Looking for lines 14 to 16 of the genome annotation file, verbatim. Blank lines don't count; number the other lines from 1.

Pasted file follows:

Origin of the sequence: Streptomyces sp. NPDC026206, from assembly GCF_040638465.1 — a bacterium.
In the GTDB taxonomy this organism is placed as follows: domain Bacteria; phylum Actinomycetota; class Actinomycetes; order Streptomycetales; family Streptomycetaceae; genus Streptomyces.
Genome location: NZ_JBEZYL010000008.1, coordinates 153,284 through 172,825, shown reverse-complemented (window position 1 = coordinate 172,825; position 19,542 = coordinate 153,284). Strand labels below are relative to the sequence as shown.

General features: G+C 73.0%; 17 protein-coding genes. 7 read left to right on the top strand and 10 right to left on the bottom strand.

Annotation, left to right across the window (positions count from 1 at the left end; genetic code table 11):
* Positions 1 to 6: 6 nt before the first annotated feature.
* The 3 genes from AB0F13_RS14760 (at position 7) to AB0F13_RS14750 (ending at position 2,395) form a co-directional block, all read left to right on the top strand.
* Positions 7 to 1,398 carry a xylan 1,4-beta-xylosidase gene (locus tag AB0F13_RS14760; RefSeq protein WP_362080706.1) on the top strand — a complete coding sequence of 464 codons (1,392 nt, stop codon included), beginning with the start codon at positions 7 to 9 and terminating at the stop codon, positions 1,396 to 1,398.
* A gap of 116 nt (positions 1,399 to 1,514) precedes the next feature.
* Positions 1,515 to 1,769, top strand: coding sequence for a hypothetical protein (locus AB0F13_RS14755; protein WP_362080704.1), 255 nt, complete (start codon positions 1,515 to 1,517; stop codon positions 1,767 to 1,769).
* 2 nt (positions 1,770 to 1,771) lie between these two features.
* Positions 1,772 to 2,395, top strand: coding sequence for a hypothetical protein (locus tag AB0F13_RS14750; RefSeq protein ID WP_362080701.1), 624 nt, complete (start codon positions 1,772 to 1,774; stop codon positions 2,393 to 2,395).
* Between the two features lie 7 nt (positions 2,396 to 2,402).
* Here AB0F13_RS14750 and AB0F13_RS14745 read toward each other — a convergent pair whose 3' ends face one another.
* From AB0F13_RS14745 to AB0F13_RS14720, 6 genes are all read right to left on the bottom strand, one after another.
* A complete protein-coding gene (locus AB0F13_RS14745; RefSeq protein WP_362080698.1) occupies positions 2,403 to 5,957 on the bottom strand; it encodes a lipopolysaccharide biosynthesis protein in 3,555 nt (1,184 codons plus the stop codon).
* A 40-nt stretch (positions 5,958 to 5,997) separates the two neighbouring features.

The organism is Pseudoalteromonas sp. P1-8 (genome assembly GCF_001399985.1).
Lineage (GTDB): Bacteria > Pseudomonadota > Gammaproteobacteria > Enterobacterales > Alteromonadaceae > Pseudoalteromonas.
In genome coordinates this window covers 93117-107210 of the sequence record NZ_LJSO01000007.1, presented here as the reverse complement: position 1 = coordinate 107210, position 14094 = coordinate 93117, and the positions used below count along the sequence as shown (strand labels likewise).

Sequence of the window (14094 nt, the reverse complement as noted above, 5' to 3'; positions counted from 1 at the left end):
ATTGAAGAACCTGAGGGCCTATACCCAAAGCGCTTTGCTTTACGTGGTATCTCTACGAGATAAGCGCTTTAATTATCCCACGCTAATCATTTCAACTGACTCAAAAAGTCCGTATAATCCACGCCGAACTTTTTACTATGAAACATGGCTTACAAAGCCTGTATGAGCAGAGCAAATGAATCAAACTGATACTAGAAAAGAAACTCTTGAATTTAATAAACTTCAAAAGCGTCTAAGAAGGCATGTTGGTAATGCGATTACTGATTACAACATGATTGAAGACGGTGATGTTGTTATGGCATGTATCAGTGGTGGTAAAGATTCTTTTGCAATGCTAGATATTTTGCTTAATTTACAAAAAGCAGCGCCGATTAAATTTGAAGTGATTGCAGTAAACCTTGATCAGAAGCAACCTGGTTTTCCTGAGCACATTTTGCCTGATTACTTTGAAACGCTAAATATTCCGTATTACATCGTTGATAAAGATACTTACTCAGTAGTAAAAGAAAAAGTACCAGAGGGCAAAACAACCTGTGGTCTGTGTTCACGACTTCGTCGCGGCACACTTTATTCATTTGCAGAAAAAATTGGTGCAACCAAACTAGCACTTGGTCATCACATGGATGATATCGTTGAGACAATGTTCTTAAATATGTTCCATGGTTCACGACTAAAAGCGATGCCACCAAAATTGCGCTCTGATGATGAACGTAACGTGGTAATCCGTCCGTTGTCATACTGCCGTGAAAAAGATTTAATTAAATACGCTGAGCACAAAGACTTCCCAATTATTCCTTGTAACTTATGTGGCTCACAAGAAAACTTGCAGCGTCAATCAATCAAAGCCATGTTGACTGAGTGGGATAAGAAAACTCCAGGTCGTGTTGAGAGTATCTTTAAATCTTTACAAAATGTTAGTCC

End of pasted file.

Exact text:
* Here AB0F13_RS14750 and AB0F13_RS14745 read toward each other — a convergent pair whose 3' ends face one another.
* From AB0F13_RS14745 to AB0F13_RS14720, 6 genes are all read right to left on the bottom strand, one after another.
* A complete protein-coding gene (locus AB0F13_RS14745; RefSeq protein WP_362080698.1) occupies positions 2,403 to 5,957 on the bottom strand; it encodes a lipopolysaccharide biosynthesis protein in 3,555 nt (1,184 codons plus the stop codon).